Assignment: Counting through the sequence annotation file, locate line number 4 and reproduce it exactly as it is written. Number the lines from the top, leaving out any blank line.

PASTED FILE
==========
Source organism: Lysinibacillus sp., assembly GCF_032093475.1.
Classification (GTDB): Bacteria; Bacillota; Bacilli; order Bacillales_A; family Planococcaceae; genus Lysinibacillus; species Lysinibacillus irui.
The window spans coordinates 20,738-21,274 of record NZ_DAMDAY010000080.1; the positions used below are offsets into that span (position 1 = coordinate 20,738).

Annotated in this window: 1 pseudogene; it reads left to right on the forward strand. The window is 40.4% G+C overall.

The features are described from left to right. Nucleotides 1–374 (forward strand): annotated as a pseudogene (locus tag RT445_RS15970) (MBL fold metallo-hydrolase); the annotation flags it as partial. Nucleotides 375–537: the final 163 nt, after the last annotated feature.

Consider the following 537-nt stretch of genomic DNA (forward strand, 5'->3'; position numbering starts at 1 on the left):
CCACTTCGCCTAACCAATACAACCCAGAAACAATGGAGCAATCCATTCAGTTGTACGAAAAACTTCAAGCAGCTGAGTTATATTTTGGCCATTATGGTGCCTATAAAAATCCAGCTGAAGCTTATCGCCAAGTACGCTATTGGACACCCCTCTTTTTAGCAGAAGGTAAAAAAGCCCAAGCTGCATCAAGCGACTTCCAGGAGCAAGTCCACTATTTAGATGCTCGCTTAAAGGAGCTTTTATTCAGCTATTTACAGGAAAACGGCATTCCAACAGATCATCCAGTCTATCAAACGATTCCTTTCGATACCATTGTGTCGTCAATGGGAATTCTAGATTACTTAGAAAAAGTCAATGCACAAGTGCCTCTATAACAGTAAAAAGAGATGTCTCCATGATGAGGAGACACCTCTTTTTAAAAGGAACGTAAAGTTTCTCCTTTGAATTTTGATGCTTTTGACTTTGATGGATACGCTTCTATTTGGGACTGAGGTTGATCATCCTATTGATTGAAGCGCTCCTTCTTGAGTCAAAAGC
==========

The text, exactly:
Annotated in this window: 1 pseudogene; it reads left to right on the forward strand. The window is 40.4% G+C overall.